The Jeffersonian. (Stroudsburg, Pa.) 1853-1911, February 15, 1877, Image 1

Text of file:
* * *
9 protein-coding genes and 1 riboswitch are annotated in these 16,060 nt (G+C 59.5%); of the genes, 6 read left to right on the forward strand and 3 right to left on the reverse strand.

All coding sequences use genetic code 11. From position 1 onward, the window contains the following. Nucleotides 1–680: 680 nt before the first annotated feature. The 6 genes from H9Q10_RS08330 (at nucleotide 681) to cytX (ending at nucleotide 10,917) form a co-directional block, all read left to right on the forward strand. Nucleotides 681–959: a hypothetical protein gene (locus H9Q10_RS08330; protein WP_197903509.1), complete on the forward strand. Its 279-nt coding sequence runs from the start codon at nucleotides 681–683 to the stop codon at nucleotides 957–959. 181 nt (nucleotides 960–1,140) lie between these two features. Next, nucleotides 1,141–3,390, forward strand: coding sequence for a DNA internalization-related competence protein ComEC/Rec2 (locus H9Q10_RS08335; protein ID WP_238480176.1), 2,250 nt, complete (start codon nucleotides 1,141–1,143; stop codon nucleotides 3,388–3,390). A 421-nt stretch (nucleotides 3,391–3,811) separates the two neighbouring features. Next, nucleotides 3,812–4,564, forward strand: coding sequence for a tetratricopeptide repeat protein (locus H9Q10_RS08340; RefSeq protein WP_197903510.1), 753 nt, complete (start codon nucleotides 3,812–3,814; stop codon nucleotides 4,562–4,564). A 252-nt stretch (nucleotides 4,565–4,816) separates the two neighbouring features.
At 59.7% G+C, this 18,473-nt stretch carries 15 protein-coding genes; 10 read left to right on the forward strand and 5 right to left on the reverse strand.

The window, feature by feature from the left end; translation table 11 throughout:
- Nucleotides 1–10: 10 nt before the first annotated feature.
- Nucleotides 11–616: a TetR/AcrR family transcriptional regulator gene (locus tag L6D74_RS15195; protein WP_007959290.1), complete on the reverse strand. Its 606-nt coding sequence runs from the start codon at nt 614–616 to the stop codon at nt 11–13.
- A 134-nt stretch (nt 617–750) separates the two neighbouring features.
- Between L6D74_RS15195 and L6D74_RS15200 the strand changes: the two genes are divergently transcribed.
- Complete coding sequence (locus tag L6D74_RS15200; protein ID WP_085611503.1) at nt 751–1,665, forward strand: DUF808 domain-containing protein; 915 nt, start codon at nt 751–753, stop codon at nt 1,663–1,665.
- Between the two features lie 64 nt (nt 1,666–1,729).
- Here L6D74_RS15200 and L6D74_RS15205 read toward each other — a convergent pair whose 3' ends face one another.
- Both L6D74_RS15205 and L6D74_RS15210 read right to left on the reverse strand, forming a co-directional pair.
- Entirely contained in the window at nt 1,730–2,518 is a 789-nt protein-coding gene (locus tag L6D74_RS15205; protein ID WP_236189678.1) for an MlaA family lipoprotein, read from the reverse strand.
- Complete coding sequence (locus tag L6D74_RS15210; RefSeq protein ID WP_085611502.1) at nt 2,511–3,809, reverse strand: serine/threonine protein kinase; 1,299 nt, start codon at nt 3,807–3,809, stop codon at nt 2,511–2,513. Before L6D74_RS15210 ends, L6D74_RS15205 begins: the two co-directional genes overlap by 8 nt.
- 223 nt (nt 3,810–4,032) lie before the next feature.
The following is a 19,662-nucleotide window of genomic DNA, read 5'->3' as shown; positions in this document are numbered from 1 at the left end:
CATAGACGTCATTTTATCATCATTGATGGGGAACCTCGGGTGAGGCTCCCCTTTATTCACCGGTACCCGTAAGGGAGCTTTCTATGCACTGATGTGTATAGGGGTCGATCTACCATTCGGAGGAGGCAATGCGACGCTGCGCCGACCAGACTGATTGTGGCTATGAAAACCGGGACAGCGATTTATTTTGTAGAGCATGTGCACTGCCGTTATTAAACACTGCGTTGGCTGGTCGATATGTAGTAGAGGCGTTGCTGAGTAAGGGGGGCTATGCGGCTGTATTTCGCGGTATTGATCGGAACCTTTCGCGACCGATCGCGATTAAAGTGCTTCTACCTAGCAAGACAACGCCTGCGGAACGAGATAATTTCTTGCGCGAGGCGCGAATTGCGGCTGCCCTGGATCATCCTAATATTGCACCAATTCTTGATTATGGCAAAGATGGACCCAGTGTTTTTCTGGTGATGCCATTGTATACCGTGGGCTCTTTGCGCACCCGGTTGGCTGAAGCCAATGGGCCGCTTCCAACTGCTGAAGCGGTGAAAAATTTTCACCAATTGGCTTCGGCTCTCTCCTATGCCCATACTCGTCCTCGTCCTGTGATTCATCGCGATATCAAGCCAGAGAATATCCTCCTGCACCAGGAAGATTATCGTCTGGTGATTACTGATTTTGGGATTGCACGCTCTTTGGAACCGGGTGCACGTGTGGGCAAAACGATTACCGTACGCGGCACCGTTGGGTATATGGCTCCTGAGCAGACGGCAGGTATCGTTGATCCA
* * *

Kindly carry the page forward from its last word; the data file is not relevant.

X MMHM i i u 1- ' ': " " : T " II Will I I in. I, Bcuotco to politico, Citcrature, gricnlturc, Science, ilToralitn, nub (general 3ntclitgcuce. VOL. 34. iiau 'inn iiTA . U..WW1 m Published by Theodore Schoch. f.::tMs Two ilolhirs a year in advance and if not pail 'o -fire th en 1 of the year, two dollars and fifty eeuti will be charged. Nj tvioer diseontinn-d until all arrearage are pai l. "Tcwt at the option of the Editor. ci At" rtis in Mils of one square of (eieht lines') or jes, on a or three insertions St 50. Each additional in f ertion. .";l cents. Lousier ones in proportion. F A T.L KIN OS, EtacutcJ in tho hi;hesi style of the Art, and on the in ).-,t reasonable terms. , D 11. NATHANIEL C. MILLER, Physician and Surgeon. O Eeo and residence: Corner Main and Pocono Street, Stkoudsburg, Pa., Office hours from 7 to S a. in., 1 to 2 and 7 to S p. in Oct. 2,, lS7t)-tf. J, El. S2IITLL., 31. It. S"'il door lcl."iw R'irneJt House. Residence Cm 1 1t r we-t of Ili.'ksile Quaker Church. Office b iir j to . a. m., I to " p. ni., 0 to p. in. jl.iv" -'", 1 7u-tf. D I'ii) si ciua ami Surgeon, STR01TD3BURG, Pa. OTi rT"iir'y o.vnpie 1 ly Dr. Scip. Ursiden" with .1. !?. Mii!r, mm (1 r V-lv th j fVrionian et!ice. i ) ii . lion rs. 7 to 'J, 1'2 to S and 0 to i). J.i if ! i, is; j. if. D '.i. t,. ::cik, Narcuii Dentist. f:"i in .Tas. ""Min ; -r's new hnilding.nearly opposite l h i lU-i Kan . Gas adiiini.stercd fjr ex t acting v i ! 1 -sir d. Hir.M i-I. in. !. Jan.G,'7S-tf. D nvsici.ix, surisnax and aiwcheir. tTi.- in S v.ni d U d"s n-v building, nearly op-pj-i:j t'l-i i) -l ti.iic;. Jle-si deuce on Sarah street, :,'iiu Fran';i:;i. Aurust .V72-tf D VVC3) S. LEK, Attorney at Iatv, Oae door above the "Stroudnbarg House,' Stroiids'.turjr, Pa. Collections promptly made. October 'J2, 1374. IT A'otury l"ti!Jie, Real Estate and Insnrancs Aprsnt and COJVEYAMUER. Tiila s'. iri? I and Coneey'incing in all its branche.s c ireally and prompily attended to. A z!::ioivlc lrmcn!f taken for other Stales. OS:-, Killer's Crick Huilding, near theK.H. Depot, E VST STIiOUDSBURG, PA. P. O. Rox '). Septe.u'jjr 2 1S7G tf. WILLIAM S. REES, Surveyor, Conveyancer and Baal S3tau3 Agent. Parms. Timber Lands and Town Lots FOR SALE. 0:75e marlr opposite American Houet an 1 2 1 do'r o-ilow the Corner Store. March 2), 1 7.J-tf. DR. J. LANTZ, SUR jSON & MECHANICAL DENTIST. Still has his oiSee on Main rtreet, in the second story f l)r. S. Walton' briek building, nearlv opposite th-r Strau Wh ir,' IIojsc. and he flalers himself that hy eigli tesii yenr eonstiiit practice and the most oarl"st and ar fal attnti n to all matters pertaiutiiii to his pro fssion. that h is f;i!ly able to pr1'.rm all operations in the dental line in the most careful and skillful man ner. Pperial attention sivtn to savintr the Natural Tcoth ; a!. to the iiic.Ttion of Artificial Teeth on Knblx-r. Go! 1, Yilvr, or Co.jtiuuous (iums, and perfect fits iu all ce; i nsu red. M .t !-ri !is know ths jrrwit fol'y and danger of en fi.Tiii jMi-ir work to the inexperienced, or to those liv n at a JistHnee. April 13, If. Opposition toHumbuggery! The un l -rsined hereby announces that he lias re ru 'j b-.rsine.si at t lie old'stand, next door to Ituster'n "i ehi iij; St. ire, .Main street, Si roudsburg, I'a., and is fully prepared to aecoimiioJatu all in waut of BOOTS and SHOES, made in the latent styls and of Rood material. Itepair- i'lS promotlv attentiAl to. Give me a ryll. J'.'C.?, i73iy.j C. LEWIS WATERS. PL m fl P r' PAPER DANGER, GLAZIER AND PAINTER, MONROE STREET, Nearly opposite Kautz's Blacksmith Shop, Stroudsburo, Pa. The undersigned would respectfully in form the citizens of ' Strondtbrg h nd vicinity thut he is now fully prepired 10 do all kinds ofIJaper Haninfr, Glazing and Paintinr. promptly and at short notice, and that he will keep constantly on hand a fine t-tock o Paper Hanginsfd of all descripi ions and at low priefs. The palronage of the puldie is earnestly solicled. May 16, 1872. TOB PRINTING, of all kinds neatly ex ' ecuted at this office "blank mortgage For snlr at tlii Office, i am. u im yuAJiua DAILY LIFE OF AN INDIAN. BY JAMES PAUTOX. During a westward journey the first in dication which I met of my approach to an Indian country was a mercantile house in a Kansas town devoted to the sale of arti cles used in trading with Indians, such as blankets, beads, paint kettles and knives. It was an extensive establishment, the busi ness of which amounted, perhaps, to a quar ter a million dollars a year. A member of this firm, knowing that I was a stranger, showed me a curiosity which was usually kept in the iron s:ifeas a thing too precious to be left around loose. It was a teaman s sca?j, the hair being long, soft, silky, and of a beautiful light browu color, parted in the middle as when worn by its original proprietor. The noble Indian who had rob bed a lady of this her '-crown of glory," had lined it with a piece of soft deer-skin, which he had stitched with various colored silks, and adorned with red and white beads. The most sentimental lover of the red man would have been somewhat shaken in his faith, or disturbed in his feelings, by the sight of this trophy. For my own part, not being fond of our brethren, I re garded it with unspeakable horror, and could not but long for the day when a race capable of capturing and clieriJiing such a prize would no longer exist upon earth. I tried to get it to add to the precious collec tion cf our New York Historical Society. lut the owner was insensible to my bland ishments. It had been presented to him by a young officer of cavalry, who had taken it from an Indian lodge, and he could not think of parting with it. Resides," said he, "we want to keep it here cn the frontier to fchow the sentimen tal philanthropists." This introduction to our red brother was nt't calculated to give a favorable impres sion of him. A day or two after, having gone in the meantime some hundreds of miles further west, I stopped at a town near wl.ich a large Indian tribe were gath ered to receive their annuity, and I discov ered tlu.t most of the merchants and store keepers were gone off to the Iinlian camp to colh tt the debts owed to them by the Indiar.s. I was astonished to learn that the cred't of the Indians was good with the wei-t rn storekeepers, who were iu the halt of giving them credit for a w hole year. "liut co the Indians pay?" I asked. ''Alu est always," was the reply. "They always ii tend to p:ty, but occasionally a gambler will make one of them drunk, and win til I s money away before the Indian knows w! at he is about. Rut as the mer chants n ake a point of being on hand when the India s receive their money, they com nirnlv g t their share of it." Tins.: were the two facts which I learned about Ii dians on the frontier. They do not aj p ar to harmonize. It is difficult for us to understand how a people who have a nse of honor, who pay their debts and wl.o mean always to keep their work, can also le capable of a crime so dastardly as trarii g a scalp from a woman's head. Rut to it is. The Indian, like the white man, is : n inexplicable blending of weak ness at d strength, of kindness and cruelty, of nobili: v and meanness. The late Gen eral Hois-ton, of Texas, was so fond of the Indlsns tl at he joined a tribe, and I have had the i easure of hearing him testify to their an i:bb qualities and dignified char acter. Cf late years the Indian has found a d(f?t der in the famous poet of the far west, Joa juiu .Mille, who expatiates elo quently upon their s-imple habits, their gen eral hospi'ality, and their lofty demeanor. Recently, too, one of the Quaker gentle men employed by the present administra tion as a teacher of Indian children, has written an account of his life and adven tures among them. If any one wishes to know what Indians are now, and how they now live, he could not do better than read the ''Quaker among the Indians," by Thomas JJattey. It is a work of real value. An Jndicn is a good deal of au aristo crat in his ways. For one thing, he is not an early riser, as he is very apt to prolong his pleasures far into the night. Like his brother aristocrats in Europe, he is a great turner of night into day, and is seldom in a hurry. When an Indian and a white force are marching together, the Indians are never ready to start at the appointed time. When they are on the march alone, they will sometimes dawdle away the time till eleven o'clock : and if they do make an early start, they will take a "nooning" of several hours. In the winter the camp win rarely be astir before nine. hile the men lounge about dressed in an airy morning cost ume of a single blanket, chatting from lodge to lodge, the women are busy preparing breakfast ; which is a lively aud social meal. Each wigwam con tains on an average about six inmates. While they are at breakfast they sit on the matting, tailorfushion, around the fire, which is made iu a hole dug near the mid dle of the lodge. A piece of board about a foot long, or else a thick piece of hide, is placed before each person to serve as a plate. A steauiii-g kettle of boiled meat hangs over the fire, from which the woman of the house takes with her fingers a piece for each member of the family, and places it up on his board. She gives bread to each, and commonly, in these degenerate times, a mug of coffee. Knives aud forks are not in use among them, and they tear their meat to pieces with their teeth and fingers. They are iu no hurry to get the meal over. On the contrary, they prolong it and en liven it by a conversation, and particularly by funny stories, of which they are extreme ly foud, and which some of them tell very well. Having no newspapers and no books, STROUDSBURG, MONROE COUNTY, PA., FEBRUARY 15, 1877. conversation plays a great part in their lives, and this is one reason why they are so liberal in entertaining strangers. They dote upon hearing things strange and new. But when a visitor arrives, no matter how eager they may be to put him through a course of questions, they never even ask his business until he has rested and taken food. They arc not very particular about their diet, and have scarcely any notion of clean liness. They prefer buffalo, antelope, or deer, but if they cannot get these they will cat dog, wolf, pony, or mule. They are vast numbers of small tortoises on the wes tern plains, which the Indians eat with a relish. They throw the tootoisc into red hot ashes on his back. He dies without a struggle, and is fit to cat in a few minutes. After breakfast, if there is auy tobacco pro curable, the pipe is introduced and passed from mouth to mouth ; and during this ceremony the women withdraw, aud the men discuss some important matter. Breakfast over, aud the smoking con cluded, the Indians proceed to the business of the da-, which has been talked over and settled upon the evening before by the chiefs, and announced to the whole camp in the morning. "An old man," says our Quaker author, "walks out in front of his lodge, and, in deep, stentorian tones, announces the plans for the day, as agreed upon the evening be fore." Perhaps the business of the day is to re move the camp higher up or lower the stream, to a place where there is better grass or nearer fuel. Their wigwams are so simple that iu an hour they can be taken down put upon the backs of yonies and mules, with all their contents, and th i win L village carried olF. After a short march, another hour su dices to erect the village in a new place. The place only is changed. There are the same people, the same lodges, placed in the same order, all opening to ward the East, and each chief is aain sur rounded by his own people. While the women are arranging the wigwams, the men go about the routine of business as though nothing unusual hael happen, d. The business of the day may be a bufLl:t hunt, which employs the whole camp, and which is conducted under strict regulations. They do not intend to waste butfalo, nor do they ever indulge in mere lust of slaughter. First, the active men of the tribe gj out upon the plain and quietly form a ring round a herd, and no one may chase a buf falo past this ring on pain of having his horse slu t down by the ring-keepers. To this day ti e Indians chiefly rely upon the bog and arrow to bring down the burly monarch t f the prairie. The huutcr on his pony gets as close as he can to the animal, and usually succeeds in piercing his heart with an arrow. When the master of a wigman has killed as many buffaloes as the women of his family can take care of, his day's work in done and theirs begins. The women skin the buffaloes, cut them up, pack the meat upon ponies, convey it to camp and cure it. The curing is done by cutting it into thin sheets, aud drying it in the sun upon poles ; it is then packed in buffalo hides, in parcels of about a hun dred pounds each. Commonly, the day's work is over by three or four in the after noon, when the young men and warriors indulge in games of chance, accompanied by singing and drumming, often continued till daybreak the next morning. "In large camps," says Mr. Battcy, "of one hundred to two hundred lodges, seldom a night passes without the sound of the drum being continued until long after sunrise." Indians, indeed, in nothing so much re semble the aristocrat as iu their devotion to sport ; so that in reading of their daily life we are continually reminded of the Prince of Wales, and the sporting squires and lords of whom we read in English novels. The girls and young women hive their regular ball play in the afternoon, when they put on ther best attire and play games of ball in sight of the young wor l iors, who are often captivated by the grace and agility of the players. Night, however, is the Indian's time for pleasure. The children have their even ing dancing fires, round which they dance and play, drum and sing until very late. The young men gamble aud the old men gather in the wigwams, telling stories, talk ing over the affairs of the tribe, and arrang ing plans for the next day. They have no notion for a regular time of going to led, and the young children do exactly as they like in this respect. One of the greatest difficulties the white teacher experience is to keep the children quiet at night. The Indians are foolishly fond of their children and rarely attempt to control them. If the youngsters go to bed early, each wrap ped in his blanket, they lie and talk awhile, then eing, laugh, get up, go out of doors, prowl about the camp, Stirling up ether children, come back, poke the fire wrap themselves up in their blanket again, lie down once more, talk and sing, and so keep it up until they are all tired out and drop asleep. Our . poor Quaker schoolmaster found the nights more trying than the days. If one of the boys becomes unbear ably troublesome, the usual way of bring ing him to reason is this : On some occa sion wl cn the principal men are together, and the offending lad is. present, each chief assails him iu turn with sarcastic remarks to which he is obliged, by Indian etiquette, to listen in silence and not to , go out of hearing. This treatment is continued un til the lad mends his ways. They are a strange, wild people ; as wild as the buffalo upon which . they subsist. Unhappily , the men are not capable of sus tained iudustry, and while they are acquir ing this art, they will probably perish. A BABY ELEPHANT. A MONO rOREPAUGfl's FOURPAWS THE COMFORTABLE WINTER QUARTERS OF A GREAT COLLECTION OF WILD ANIMALS HALF AX HOUR WITH A LION TAMER. The Philadelphia Times of the 7th inst. contains the following: Forepaugh, the menagerie man, winters his animals in a big barn on the township line, by the side of a street for which I could learn and can suggest no name but mud alley. Here he keeps all the wild beasts that excite the countrymen to wide-mouthed wonder in the summer months. He has elephants and camels,-tiger, leopards, bears, monkeys, lions and all the rest of those four-footed villains that challenge the admiration of Young America. He has clephauts that are more than a hundred years old, bears that sit on their hind legs, a tiger that stands on his head and winks, and lions that would cat a man without waiting to say grace. He has a sea lion that eats a peck of fish and then swims around his tank looking for more ; a hyena that gnaws hi way out of everything that ho can be put iu and has to be chained ; a whitc wooled scoundrel, whose name I have for gotten, who will look lovingly at you and liek your hand and suddenly run his big horn out of the cage and try to unfasten your ribs ; a cageful of commonplace birds that, being of no account whatever, make more noise than all the'others put together; a beautiful z---bra that will bite your fingers if he gets a chance, and, failing in that, will bite the iron bars of his cage ; a drove of camals standing behind the elephants, that look like their maids-in-waiting ; and (a great curiosity) one of those foolish fellows who go into the lions' cage and perform with them. A LION TAMER. This man performed with the animals this afternoon. He whipped the lions with a horsewhip, pounded them with poles and punched them with iron rods. He called them hard names and sneered at them, and got them terribly excited. They plunged about the cage and over each other's backs, till the box shook and itckcd and the bars trembled. As soon as I liad a plan for rapid retreat mapped out I began to inquire about the man's history, with a view to writing a little obitutary for him ; but singularly enough he succeeded in dodging the lions and escaped without a scratch. You sit on a circus seat (may be you do) and see this man go into the lions' cage. He is dressed in spangles, and gilt, and silk ; he bows, and kisses his hand, and opei s the door ; the big lions look fright ened ; he goes in ; displays every muscle ; every posture is heroic ; he flourishes his rod, and the lions crouch back in terror. What a brave man ! What a hero ! But come out here and see him in his shirt sleeves. The lions are sitting quiet in their cage ; savage enough, no doubt, but look ing very demure and very wise; The tamer faces the handsomest of them and gives' him a wicked cut acrtss the face with his whip ; then he hits another and another (there are four in the cage) till he gets them all wild, taking care to keep out of reach There's nothing courageous about this. A TRADE SECRET. But about going into the cage. When he gOcs in for exhibition he carries an iron bar. This iron bar he has previously heated as nearly red hot a3 he dares, with out its heat showing to the audience. The lions are afraid of it. It is not bravery, but legerdemain that carries him safely through the lions' cage. This is one of the secrets of the trade, and I tell it to you in confidence. If you have any ambition to try it, take a cage with two lions, heat the iron very, very hot, brace up your nerves, put on your sternest look then go home. From the sublime to the ridiculous. Exit the lion-tamer ; enter the baby ele phant. Last Wednesday night the stable boy (how they do hustle these poor fellows around !) gave the elephants their hay. There were five of them five as contented and happy clephauts as ever killed a keeper. In the dead watches of the night, when all nature was hushednnd the sea-lion made unconscious ripples in his crystal tank, and Germantown lay bathed in moonbeans and yellow mud,' a change came o'er the spirit of the elephantine dream. The biggest ele phant of them all, an old girl with big cars and a long trunk, tossed restlessly in her sleep. She turned, coughed, she awoke. She rubbed her eyes with the end of her trunk, awoke her sleeping sister. She whispered something iu her car. "No !" said the sister. "Fact," said the old girl. "Why, how who well, I never !" The child was born. THE UABY. A jolly, frisky, romping, bright-eyed, gray-backed little elephant, no bigger than a dog, with a wagging tail, a velvety trunk, two big cars and four of the nicest little elephant paws in the world. I had a little talk with the baby, for she can talk as well as anybody ; not with her mouth exactly, but in other ways just as plain. When I weut up to her she greeted me with : "Good afternoon." : . ! She said this by lifting her little trunk and taking hold of my hand as ; geutly as could be. Then she asked : "Have you anything in your pocket to cat?". ' ' This by sticking the end of her trunk in my two overcoat pockets, aud finding noth ing there but a long article on the relation of mind to matter. Then she said : ' "I like potatoes," and went to eating at a little heap of them that lay at her leet. i i ii ii i r in i i ii' 1 1 ii ii i She is as gentle as a lamb and as graceful and playful as a kitten. She has very lit tle to do with her mother, but her violent attachment to one of the gentleman ele phants has given rise to some bold scandals in elephantine eircles. She is about three feet high, very little larger than when she was born, and will be a week old to-morrow. "I wouldn't," said Forepaugli, "take twenty thousand elollars for that elephant. She's the first one that ever was born in America, aud she's as healthy as any of them. Her mother's name is Basil, but I haven't named the baby yet." As elephants live to the respectable age of a hundred and fifty or two hundred years, and the biby is still very young, she has a very good chance of living to see our next President. Nine Unchristian Characteristics. In a little book written a good many years ago by a member of the Society of Friends the writer, in a very forcible man ner, points tut who are and who are not Christians. He says '-the following sorts of men and women would no more pass for Christians in God's account than chipped and counterfeit money, when it came to the. balance, did in men's accounts :" As first All such, who in suits tf law, by preventing justice or other subtV con trivances, possess themselves of houses, lands or goods that they had no right unto. Secondly All such who, by violent rob bing or private stealing, take that which is not their own. Thirdly AH such who detain the wages of the hireling, c:r grind on the necessities of the poor, by beating down the value of their labor, until they cannot live thereby. Fourthly All such who in trade or dealing use1 light weights, short measure, or any other kind of deceivablencss. Fifthly All such who cast their burdens on other men's shoulders and go free them selves. . Sixthly All such as either give or take bribes to effect things that are not right. Seventhly All such who take wages to serve lord or master and are not faihful to their trust. Eighthly- All such as make rontrr?ct.t and perform not the same, or engage them selves by promises and have no regard to their word. Ninthly All such who, by evil reports, whisperings or backbiting?, sow the seeds of strife, create prejudice or quench charity. We commend these homely truths to general consideration. Had the author penned them at this day he could not possibly have defined more correctly some of the pervading sins of this age. Jink's Boy. One night Jinks gave a boy an old pistol and a summer coat to tie a billy goat to the door bell of the residence of his mother-in-ktw. The boy "persuaded" ten feet of rope and that goat up to the front door, tied one end of the rope to the bell-pull, gave it a jerk and them "lit out." The bell rang at a fearful rate, and the goat was wrestling that door bell and rcpe jn a frightful way, trying to get loose. Pres ently the front door opened, form looking like the ghost of Hamlet holding a candle in its hand, stood there. The goat took a running jump, head on, for the figure, and struck it so hard that the form and goat went clear into the hall after a lighted candle and a pair of specs that started about the same time for the back room. The fight between Jink's niotli-er-in law and that goat was terrible, but of short duration. He got his horus fast in her bustle, pulled the old woman out in the front yard, and was backing out of the gate with her, when a policeman cut the goat fo'oro, got stood upon his head, and the old lady crawled into the house. The. steamer Fanny was coining down the upper Mississippi, loaded with pig lead. As she was going over a shoal place the pilot gave the signal to heave the lead. The only man forward was a greenhorn. "Why don't you heave the lead?". "Is it the lead, yer honor ? Where to?" "Over board, vou blockhead." The man snatched up one of the pigs of lead and threw it overboard. The mate, in endeavoring to prevent him, lost his balance and fell into the river. The captain, running to the deck, asked : ".Why don't you heave the lead, and sing out how much water there is?" "The lead is heaved, yer honor, and the mate's gone down to see how much water there is." Kansas has 2,125 miles of railroad ; its cultivated area is 5,0o.7,C07 acres ; its yield of wheat, annually, is 14,G20,220, and corn 80.70,403 bushels ; it3 sc1mm;1 popula tion is 212,077, with :J,'J0() school houses, erected at a cost of 61,000,253, and a per manent interest-bearing school fund of $2'J1,200,G3 ; it has 1,G.")3 church organiza t?ons, with a membership of 11G,o(j8, own ing 40 1 church edifices, whose total value is 'reckoned at 8I.518.9Ui).- A RECENT Amherst graduate, now a settled pastor, was telling a retired mis sionary that he entered college and the theological seminary with the intention of becoming a' missionary, when the old veteran broke out with: "Ah! you turned back after putting your hand to the plow." "No," ho answered, "I just took another plow."- r l ' I ,i .... i i i i - The colored American Jubilee Singers earned 10,01)0 by their concerts in England last year.' , ' . '; .V . - ' ScncscEiBE for tlae Jefiteeoxlak. ' NO. 36. b i i in 1 1 ii" i 1 1 1 i mi pi i 1 1 1 1 in ii 1 1 ii i i in ST. VALENTINE. - Who was St. Valentine? Any one is familiar with the Rev. Alban Bi who utler's Life of the ISainfs knows well enough that he was a clergyman in Rome at a time when clergymen there had not a good tin.? of it namely, in the third cetriury. Tna end of him was, that ho was soundly club bed, and then beheaded, from which it may be inferred that he was a faithful man, anil did his duty too courageously in the eyc-3 of the heathen of the city. Any one who has been , in modern Rome remembers the gate Porta del lpote. Well, it used to be called t lie I'ortu Valentin!, and for a very good reason, namely, that in the church of St. Praxcdes, hard by, the devout. Christian people pre served all that the heathen people lei', of the bones of the good man ; for the times changed soon after his, day;. and Roman clergymen got leave to do their duty, with out being first clubbed and then beheaded. But how did this severe life, with its tragic end, become linked with lovers and their letters? The fact cf the connexion whatever the history may be suggests two reflections: (a) Any one who is a little famous, and particularly a clergyman, may go dowir to" posterity in connexions he never intended. How could John Gilpin suppose that lit? would be remembered only by that one day's pleasuretrin ? Or the Vicar of Brav bv his skill in keepicg his vir.arage, wh-j;hor' Whig or Tory ruled? How could Mr. Ilobson model fiverystahle keeper, in Cambridge know that "Hobsbn's choice" would be known where Hobson's conduct would be forgotten ? The fact is, fame seems to be sometimes an accident; and on the whole, it seems the best thing to do one's duty faithfully and pay no attention to posterity's opinion. (6) But it accords with the "Ctnoss of things" that a clergyman's name shold bo linked with lovers' day. Any love making that dees not lead up to the parson, minister, dominie, pastor, or whatever name may distinguish the representative of religion, is a waste cf time, or worse. Wheu a spruce young man is attudinizing before you, Miss Lucy, and making glib love-speech'esf, simply for the fun of it to himself, the sooner the exercises are cut short the better ; and if he wishes to gain your confidence, your affection and your self, without the clergyman, he is a scoundrel ; his Words may be honeyed, bat they are poisoned ; you sliott'J no" mora listen to him than to a demon from the pit, if he could become incarnate and make lovo to you. Please to take that as the honset advice of a living clergyman, who wishes you well, whethei1 yol are Lady Clara Do Vere, or whether you earn your honest bread as her maid, and arc simply called Bessie. But how did the Saint and the love let ters come together? Here is the current account of rt. About the month of Febru ary, in old pagan Rome, when they clubbed and then beheaded clergymen, among the rites in honor of Pan aud Juno, one Wa3 the putting of young women's names in boxes, from which they were drawn by chance',' by the men. NoW the Christian pastors, when their daj came, did not like the proceeding, ami they tried to "shunt" the people off that line by giving them at the same time of the years a festival, which, as it came about St. Valentine's anniversary, they cullcd by his name ;ar.d for" the names of women they ' substituted the names of saints. But the people arc not readily turned from any edd custom that has once gained hold among them, and so the jolly lottery continued, only under a Christian name, and in time came to include both sexes, the person' chosen being called by the drawer "My Valentine," very much as we say "3Iy Christmas box." Whatever was done of old, in modern times the eve of St. Valentine's day was wont to be rn'af ked in England by groups of youths and maidens drawing slips with names on them, the youths taking tho maidens' and the maidens the youths' slips, each calling that one drawn his or her Valentine. . Treats and gifts were given by the men te their Valentines; hence tho origin, as one can see, of the letters. The caricatures and squibs are a later inven tion and not an improvement. Children1 in Baltimore. A census of the children in Baltimore between G and IS years of age, recently taken by the policemen, has been compiled. The number is 09,303 boys, 3 1,235 ; girls, 35O0I. Of there are 30,8G7 attending public schools', 14,551) at private schools, and 23,S27 who do not attend any schoi-1. As to the latter, it is stated that a large percentage of them have attended schools several years before being old enough to learn trades. So that there are probably not more than 7,000 children between G and 13 years old who have not been at school. Danville Insans Asylum. From the Report of the Trustees of tha above institution, we glean the' following statistics for 1875 187G : There were 2G0 patients on hand at the beginnig of the yaar, 153 t.f whom were males and 107 females SI males and 52 females wero admitted during the year. There were discharged during the year 14 females and 7 females, recovered ; 7 males and 0 females, improved ; 10 males and 13 females, stationary ; 10 males and 3 females died;- leaving 181 males and 127 females in tho Asylum at the close of the year. The AlleMitown relief association haa expesdsd $l,0iS.52.